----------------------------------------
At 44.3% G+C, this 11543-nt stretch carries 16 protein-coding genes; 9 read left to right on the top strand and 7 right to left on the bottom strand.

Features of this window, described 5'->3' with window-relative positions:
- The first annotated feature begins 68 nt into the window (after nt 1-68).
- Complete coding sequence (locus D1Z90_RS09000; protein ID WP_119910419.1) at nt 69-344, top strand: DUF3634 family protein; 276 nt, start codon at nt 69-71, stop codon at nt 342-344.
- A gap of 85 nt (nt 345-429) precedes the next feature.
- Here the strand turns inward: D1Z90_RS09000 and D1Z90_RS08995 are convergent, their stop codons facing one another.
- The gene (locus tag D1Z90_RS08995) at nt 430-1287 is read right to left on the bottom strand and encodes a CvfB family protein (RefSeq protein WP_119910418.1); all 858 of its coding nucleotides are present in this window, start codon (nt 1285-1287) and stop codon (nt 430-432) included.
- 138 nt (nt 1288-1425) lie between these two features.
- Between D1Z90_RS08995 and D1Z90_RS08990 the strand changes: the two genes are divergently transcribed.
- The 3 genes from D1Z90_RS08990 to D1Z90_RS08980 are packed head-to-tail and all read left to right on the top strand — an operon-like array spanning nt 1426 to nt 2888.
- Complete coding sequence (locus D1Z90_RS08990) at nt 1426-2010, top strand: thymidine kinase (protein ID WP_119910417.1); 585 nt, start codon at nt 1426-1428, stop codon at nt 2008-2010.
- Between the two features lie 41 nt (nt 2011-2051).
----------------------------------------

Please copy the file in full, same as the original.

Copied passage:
At 44.3% G+C, this 11543-nt stretch carries 16 protein-coding genes; 9 read left to right on the top strand and 7 right to left on the bottom strand.

Features of this window, described 5'->3' with window-relative positions:
- The first annotated feature begins 68 nt into the window (after nt 1-68).
- Complete coding sequence (locus D1Z90_RS09000; protein ID WP_119910419.1) at nt 69-344, top strand: DUF3634 family protein; 276 nt, start codon at nt 69-71, stop codon at nt 342-344.
- A gap of 85 nt (nt 345-429) precedes the next feature.
- Here the strand turns inward: D1Z90_RS09000 and D1Z90_RS08995 are convergent, their stop codons facing one another.
- The gene (locus tag D1Z90_RS08995) at nt 430-1287 is read right to left on the bottom strand and encodes a CvfB family protein (RefSeq protein WP_119910418.1); all 858 of its coding nucleotides are present in this window, start codon (nt 1285-1287) and stop codon (nt 430-432) included.
- 138 nt (nt 1288-1425) lie between these two features.
- Between D1Z90_RS08995 and D1Z90_RS08990 the strand changes: the two genes are divergently transcribed.
- The 3 genes from D1Z90_RS08990 to D1Z90_RS08980 are packed head-to-tail and all read left to right on the top strand — an operon-like array spanning nt 1426 to nt 2888.
- Complete coding sequence (locus D1Z90_RS08990) at nt 1426-2010, top strand: thymidine kinase (protein ID WP_119910417.1); 585 nt, start codon at nt 1426-1428, stop codon at nt 2008-2010.
- Between the two features lie 41 nt (nt 2011-2051).